Murray hits out at wearing tennis calendar


Originally published on: 19/09/11 10:42

After helping Great Britain climb back into Group Two of the Davis Cup after defeating Hungary 5-0, Andy Murray promptly hit out at the relentless tennis calendar.

The 24-year-old Scot played a dead rubber at the Braehaed Arena after teammates Colin Fleming and Ross Hutchins had already wrapped up victory for the host nation, and admitted that he was physically drained afterwards.

“I’m tired and my body’s hurting,” said the Scot. “When you’ve already won it’s, in a way, like a glorified practice match because you don’t get anything extra for winning and right now I need to rest.”

Murray heads to Bangkok next week for the Thailand Open and the world No.4 was critical of the amount of mandatory tournaments the players must compete in. In addition to the four Grand Slams and eight Masters 1000 events, the players must play four more tournaments and will lose ranking points if they play fewer than 18 events over the course of a year.

“The mandatory events is the worst thing,” said Murray. “All you had to do originally was play in nine Masters Series and four slams, that was 13 events.

“I’m being quite open about it. Some of the smaller events, because the ATP’s messed up the smaller tournaments by giving them 250 points, it doesn’t really make much sense to play in, because 250 points isn’t going to make hardly any difference.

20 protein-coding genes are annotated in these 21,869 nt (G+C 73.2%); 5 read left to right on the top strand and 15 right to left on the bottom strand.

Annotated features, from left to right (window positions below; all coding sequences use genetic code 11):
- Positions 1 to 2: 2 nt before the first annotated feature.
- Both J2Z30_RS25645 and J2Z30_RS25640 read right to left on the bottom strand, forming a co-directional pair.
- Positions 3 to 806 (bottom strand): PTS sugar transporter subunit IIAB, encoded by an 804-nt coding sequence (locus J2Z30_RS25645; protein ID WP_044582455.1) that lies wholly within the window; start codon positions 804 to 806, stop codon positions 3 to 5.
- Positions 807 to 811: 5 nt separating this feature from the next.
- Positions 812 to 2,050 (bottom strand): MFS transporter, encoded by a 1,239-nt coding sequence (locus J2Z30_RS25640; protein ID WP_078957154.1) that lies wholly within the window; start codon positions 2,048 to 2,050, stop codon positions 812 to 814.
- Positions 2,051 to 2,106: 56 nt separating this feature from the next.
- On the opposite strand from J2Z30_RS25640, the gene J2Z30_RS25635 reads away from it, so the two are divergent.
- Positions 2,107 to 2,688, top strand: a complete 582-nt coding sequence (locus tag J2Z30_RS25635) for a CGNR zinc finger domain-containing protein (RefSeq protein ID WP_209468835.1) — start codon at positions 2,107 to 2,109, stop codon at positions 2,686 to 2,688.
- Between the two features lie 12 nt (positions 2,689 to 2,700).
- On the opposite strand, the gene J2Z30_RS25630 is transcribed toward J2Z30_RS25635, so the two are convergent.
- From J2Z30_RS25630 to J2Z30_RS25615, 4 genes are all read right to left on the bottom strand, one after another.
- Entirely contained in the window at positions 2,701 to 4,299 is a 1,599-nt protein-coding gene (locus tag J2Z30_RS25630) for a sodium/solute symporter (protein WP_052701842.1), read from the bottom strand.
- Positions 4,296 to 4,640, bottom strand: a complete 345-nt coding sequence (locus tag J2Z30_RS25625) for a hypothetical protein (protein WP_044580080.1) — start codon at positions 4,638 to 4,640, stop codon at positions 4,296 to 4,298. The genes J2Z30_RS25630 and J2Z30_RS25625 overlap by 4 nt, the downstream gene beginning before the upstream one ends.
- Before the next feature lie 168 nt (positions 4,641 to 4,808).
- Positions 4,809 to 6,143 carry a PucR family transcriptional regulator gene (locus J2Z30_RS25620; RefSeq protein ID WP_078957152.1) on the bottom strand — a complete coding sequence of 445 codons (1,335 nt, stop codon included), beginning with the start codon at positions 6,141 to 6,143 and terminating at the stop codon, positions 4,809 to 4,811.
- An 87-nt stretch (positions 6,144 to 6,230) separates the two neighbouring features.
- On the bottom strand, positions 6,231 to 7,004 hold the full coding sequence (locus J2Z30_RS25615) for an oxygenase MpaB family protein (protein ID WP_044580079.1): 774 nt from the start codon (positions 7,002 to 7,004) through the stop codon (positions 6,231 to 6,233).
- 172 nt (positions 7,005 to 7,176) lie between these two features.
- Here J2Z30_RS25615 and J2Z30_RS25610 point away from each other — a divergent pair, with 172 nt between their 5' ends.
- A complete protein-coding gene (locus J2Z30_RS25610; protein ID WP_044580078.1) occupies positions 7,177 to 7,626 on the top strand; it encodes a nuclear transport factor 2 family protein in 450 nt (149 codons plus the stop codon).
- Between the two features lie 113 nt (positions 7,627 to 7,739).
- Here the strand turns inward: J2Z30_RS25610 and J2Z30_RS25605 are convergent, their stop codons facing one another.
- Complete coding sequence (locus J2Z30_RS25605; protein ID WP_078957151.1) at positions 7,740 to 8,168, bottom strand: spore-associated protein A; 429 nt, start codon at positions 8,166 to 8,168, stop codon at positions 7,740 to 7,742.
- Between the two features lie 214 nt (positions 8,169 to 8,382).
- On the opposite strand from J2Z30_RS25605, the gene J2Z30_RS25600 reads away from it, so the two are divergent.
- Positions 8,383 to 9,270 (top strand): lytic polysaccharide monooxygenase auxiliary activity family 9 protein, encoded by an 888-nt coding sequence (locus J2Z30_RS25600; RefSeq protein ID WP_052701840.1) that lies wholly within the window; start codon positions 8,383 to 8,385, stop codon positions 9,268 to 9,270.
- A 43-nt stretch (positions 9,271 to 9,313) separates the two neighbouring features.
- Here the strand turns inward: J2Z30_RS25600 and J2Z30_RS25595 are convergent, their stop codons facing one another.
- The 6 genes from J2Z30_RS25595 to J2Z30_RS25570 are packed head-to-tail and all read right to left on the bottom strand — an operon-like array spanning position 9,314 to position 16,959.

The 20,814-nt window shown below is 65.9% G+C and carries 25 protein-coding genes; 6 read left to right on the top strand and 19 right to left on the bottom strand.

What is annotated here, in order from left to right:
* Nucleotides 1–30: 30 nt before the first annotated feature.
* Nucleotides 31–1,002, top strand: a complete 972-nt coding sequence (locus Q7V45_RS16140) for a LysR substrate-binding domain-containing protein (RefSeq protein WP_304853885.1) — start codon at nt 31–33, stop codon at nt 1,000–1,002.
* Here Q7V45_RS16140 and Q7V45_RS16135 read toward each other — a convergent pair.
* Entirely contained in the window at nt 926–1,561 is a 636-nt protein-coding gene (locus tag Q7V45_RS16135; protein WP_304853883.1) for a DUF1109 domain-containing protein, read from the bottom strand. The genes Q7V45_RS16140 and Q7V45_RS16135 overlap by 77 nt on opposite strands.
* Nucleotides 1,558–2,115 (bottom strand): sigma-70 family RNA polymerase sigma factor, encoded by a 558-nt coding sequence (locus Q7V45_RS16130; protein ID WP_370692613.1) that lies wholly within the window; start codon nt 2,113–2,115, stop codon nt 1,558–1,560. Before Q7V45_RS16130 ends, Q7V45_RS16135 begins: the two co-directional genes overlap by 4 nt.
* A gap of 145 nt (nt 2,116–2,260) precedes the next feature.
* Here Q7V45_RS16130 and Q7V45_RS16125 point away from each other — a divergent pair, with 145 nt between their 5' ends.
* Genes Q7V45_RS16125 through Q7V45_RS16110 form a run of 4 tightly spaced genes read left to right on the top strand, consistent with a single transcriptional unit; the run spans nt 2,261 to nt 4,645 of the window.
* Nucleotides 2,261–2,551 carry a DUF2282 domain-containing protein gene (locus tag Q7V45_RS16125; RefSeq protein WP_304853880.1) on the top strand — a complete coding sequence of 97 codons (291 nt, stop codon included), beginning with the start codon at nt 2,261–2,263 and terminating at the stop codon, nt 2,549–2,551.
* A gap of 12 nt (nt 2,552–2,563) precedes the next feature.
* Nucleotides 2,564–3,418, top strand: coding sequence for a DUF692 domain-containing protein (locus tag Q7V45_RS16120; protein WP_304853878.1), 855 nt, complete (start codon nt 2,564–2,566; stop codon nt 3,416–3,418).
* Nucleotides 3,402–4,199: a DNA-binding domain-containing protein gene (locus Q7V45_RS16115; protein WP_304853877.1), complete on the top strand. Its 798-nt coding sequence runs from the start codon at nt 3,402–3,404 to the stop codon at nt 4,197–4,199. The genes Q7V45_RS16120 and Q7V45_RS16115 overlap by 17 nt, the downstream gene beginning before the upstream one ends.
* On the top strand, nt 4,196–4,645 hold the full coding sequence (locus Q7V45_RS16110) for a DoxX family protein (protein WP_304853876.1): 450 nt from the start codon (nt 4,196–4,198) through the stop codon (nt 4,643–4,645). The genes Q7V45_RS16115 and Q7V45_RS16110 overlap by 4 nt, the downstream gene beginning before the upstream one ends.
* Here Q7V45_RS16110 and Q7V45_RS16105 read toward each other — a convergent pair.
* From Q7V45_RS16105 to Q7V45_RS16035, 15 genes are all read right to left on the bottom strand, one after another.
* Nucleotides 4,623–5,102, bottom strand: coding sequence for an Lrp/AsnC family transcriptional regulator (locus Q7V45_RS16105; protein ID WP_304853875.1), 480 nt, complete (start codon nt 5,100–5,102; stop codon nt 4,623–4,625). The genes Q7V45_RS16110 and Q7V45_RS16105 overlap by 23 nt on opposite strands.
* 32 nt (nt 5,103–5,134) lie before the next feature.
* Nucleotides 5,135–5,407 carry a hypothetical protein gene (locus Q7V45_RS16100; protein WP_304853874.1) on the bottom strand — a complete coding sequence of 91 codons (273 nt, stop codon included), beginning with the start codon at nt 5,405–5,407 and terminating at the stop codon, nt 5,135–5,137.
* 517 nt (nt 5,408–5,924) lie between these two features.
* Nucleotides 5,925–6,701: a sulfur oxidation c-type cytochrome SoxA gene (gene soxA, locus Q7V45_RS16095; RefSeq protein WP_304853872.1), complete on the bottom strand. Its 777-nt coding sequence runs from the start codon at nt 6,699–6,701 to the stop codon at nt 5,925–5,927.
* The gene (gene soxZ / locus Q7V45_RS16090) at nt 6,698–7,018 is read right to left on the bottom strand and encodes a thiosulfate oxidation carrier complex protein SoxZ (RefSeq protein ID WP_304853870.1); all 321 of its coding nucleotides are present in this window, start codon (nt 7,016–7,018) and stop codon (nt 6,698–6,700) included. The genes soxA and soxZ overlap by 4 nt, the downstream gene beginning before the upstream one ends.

“But you get good guarantees for going so one or two times a year, it’s nice to do that.

“When we play the Masters Series and the slams, we’re playing against the best players in the world every time. Sometimes it’s nice to go to a tournament when you don’t have to kill yourself in every single match. You can gain some confidence from winning matches and maybe winning a tournament.

“The schedule’s messed up and we need to change it.”


Tim Farthing, Tennishead Editorial Director & Owner, has been a huge tennis fan his whole life. He's a tennis journalist and entrepreneur as well as playing tennis to a national standard. He also helps manage his local club and volunteers for his local tennis organisation. He's a specialist in content about the administration of professional tennis and tennis coaching for all levels.